Negative feedback is normal occasionally, but it doesn't need to get you down
No-one's perfect, so it's natural that sometimes, you may receive negative feedback at work. It's not always easy to hear, but it's important that you take it in with grace. If you're unsure of how to deal with negative feedback at work, here are six tips for receiving and handling it from a manager.
Try not to take the negative feedback personally
Negative feedback presents an opportunity to learn and improve your performance in the workplace, so it's best not to take it personally. While it may sometimes feel like an attack on your character, receiving feedback is a natural part of any job. Instead of getting defensive or feeling like you're being criticised, try to take a step back and look at the situation through an objective lens. More often than not, negative feedback from a manager is constructive, so listen to what is being said and consider how you might be able to use this information to improve your performance at work.
Avoid jumping to conclusions
Upon receiving negative feedback in any work environment, it's easy to jump to conclusions. Emotions can run high in these situations, so you might assume that your manager is out to get you or that they don't like you. You might feel like you need to take a stand and tell them they're wrong, because you feel that your character is being criticised. But this is often not the case, so avoid making assumptions until you've heard and considered what they have to say. Take a breath, listen to all of the information, and then think about how it may help you to improve your performance.
Receiving feedback should not be a one-way street. It's important to ask questions and seek clarification on any points that are raised that you feel need to be explained further. After all, how can you improve your performance if you're not clear on what changes need to be made?
If you're offered specific feedback, try asking how you can apply it in your role or what your manager would like to see you do differently. By asking questions, you'll show that you care about your position and that you're receptive to feedback.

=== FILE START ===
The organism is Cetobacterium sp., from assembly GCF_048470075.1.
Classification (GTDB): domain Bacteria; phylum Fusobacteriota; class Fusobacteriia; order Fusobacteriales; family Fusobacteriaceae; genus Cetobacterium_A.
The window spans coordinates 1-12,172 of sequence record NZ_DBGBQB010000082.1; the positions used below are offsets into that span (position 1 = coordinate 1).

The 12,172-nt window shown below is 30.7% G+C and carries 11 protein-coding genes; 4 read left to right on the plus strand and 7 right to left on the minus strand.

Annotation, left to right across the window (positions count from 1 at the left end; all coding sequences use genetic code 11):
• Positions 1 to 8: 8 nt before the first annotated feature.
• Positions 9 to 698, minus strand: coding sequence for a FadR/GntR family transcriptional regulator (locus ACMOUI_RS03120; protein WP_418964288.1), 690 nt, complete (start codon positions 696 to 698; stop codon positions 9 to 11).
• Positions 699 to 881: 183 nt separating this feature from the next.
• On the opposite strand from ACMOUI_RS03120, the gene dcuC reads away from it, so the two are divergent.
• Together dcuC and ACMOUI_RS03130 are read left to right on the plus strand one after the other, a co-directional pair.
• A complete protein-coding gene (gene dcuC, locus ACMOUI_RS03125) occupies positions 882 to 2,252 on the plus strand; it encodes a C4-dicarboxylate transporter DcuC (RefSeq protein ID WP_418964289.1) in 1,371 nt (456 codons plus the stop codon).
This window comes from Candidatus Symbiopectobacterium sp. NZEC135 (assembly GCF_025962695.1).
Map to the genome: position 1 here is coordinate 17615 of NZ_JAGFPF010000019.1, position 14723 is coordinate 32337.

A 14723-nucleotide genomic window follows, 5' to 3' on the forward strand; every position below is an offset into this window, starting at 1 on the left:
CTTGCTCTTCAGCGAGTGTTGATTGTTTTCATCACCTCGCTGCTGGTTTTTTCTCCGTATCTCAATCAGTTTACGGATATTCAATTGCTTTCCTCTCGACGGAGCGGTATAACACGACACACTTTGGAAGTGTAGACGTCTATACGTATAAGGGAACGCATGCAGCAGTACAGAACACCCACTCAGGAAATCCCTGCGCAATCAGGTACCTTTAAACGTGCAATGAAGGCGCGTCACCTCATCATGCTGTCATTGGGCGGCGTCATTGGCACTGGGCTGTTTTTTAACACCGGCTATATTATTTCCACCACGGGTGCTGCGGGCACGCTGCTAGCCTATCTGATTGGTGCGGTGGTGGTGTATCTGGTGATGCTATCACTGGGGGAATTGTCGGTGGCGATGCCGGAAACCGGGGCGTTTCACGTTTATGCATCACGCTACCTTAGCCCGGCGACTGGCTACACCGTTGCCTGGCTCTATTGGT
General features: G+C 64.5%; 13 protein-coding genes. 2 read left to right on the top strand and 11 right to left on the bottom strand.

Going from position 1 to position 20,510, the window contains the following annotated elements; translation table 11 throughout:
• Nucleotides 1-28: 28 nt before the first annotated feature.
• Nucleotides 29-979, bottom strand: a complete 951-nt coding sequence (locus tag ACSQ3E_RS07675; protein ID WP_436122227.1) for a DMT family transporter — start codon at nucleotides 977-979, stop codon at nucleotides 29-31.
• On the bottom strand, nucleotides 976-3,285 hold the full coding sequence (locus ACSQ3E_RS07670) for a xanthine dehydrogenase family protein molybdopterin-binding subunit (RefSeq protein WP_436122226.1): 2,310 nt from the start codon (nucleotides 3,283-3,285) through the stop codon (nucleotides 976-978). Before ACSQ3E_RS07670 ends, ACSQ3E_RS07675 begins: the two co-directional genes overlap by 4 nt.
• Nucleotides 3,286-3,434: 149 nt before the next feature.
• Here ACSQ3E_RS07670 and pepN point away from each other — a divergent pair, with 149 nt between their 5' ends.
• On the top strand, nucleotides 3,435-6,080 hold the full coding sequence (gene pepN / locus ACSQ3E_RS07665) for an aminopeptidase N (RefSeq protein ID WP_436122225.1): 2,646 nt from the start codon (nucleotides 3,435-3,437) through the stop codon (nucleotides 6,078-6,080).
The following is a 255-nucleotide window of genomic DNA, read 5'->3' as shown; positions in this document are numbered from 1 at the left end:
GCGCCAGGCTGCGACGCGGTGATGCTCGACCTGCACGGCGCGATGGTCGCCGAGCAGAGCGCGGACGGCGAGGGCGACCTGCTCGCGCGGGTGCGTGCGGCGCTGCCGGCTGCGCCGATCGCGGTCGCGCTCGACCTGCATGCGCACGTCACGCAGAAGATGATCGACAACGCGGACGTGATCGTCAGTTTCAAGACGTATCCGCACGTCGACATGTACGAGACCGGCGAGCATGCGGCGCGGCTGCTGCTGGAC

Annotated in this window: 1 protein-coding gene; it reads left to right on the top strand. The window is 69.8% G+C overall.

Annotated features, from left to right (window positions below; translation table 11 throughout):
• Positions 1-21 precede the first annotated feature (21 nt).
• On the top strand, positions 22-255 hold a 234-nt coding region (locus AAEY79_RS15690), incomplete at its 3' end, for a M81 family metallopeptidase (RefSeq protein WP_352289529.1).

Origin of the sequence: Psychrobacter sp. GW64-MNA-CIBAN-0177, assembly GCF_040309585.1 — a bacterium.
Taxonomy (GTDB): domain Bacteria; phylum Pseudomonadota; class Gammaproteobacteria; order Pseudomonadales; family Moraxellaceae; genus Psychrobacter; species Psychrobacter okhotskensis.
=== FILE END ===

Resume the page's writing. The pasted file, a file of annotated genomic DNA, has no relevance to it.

Remain positive and open
This may be difficult, but try to keep an open mind and remain positive about receiving feedback. This doesn't mean that you need to be overly apologetic or try to explain away any criticisms you may receive, because that can hurt you in the future. Rather, by staying positive, you'll be more likely to leverage the opportunities that can arise from difficult feedback, such as receiving more support in your role, additional training, or perhaps implementing a new process to improve your workflow. Negative feedback does not need to feel negative if you can spot the potential positive outcomes.
Remember your manners
It's always important to end a meeting on a good note, so remember your manners and say thank you after receiving feedback, no matter how critical it was. You may not agree with all of the feedback you've received, but if you thank your manager for taking the time to address it with you, it will help to build and maintain a positive work relationship between you both, and may in fact improve the outcome of the next meeting you have together.
Take it on board
Receiving negative feedback is one thing, but taking it on board and applying it to your workflow is another thing entirely. It's not enough to just be receptive to feedback ‒ you need to show your manager that you've taken it into consideration and that you're applying it to your role. You could do this by sending an email to your manager a few days after your meeting with a shortlist of the changes you've made since receiving the feedback. Or you could show that you're proactive by suggesting a new process or procedure to the team that may streamline an existing task. The trick is to think about how you can use the negative feedback that you've received to do your job better.
If you're still feeling unsure of how to deal with negative feedback at work, remember that your manager is there to support you and help you to improve in your role. You both want the same thing: high-quality work. So ask questions, take on board any information you receive, and see it as an opportunity for improvement.
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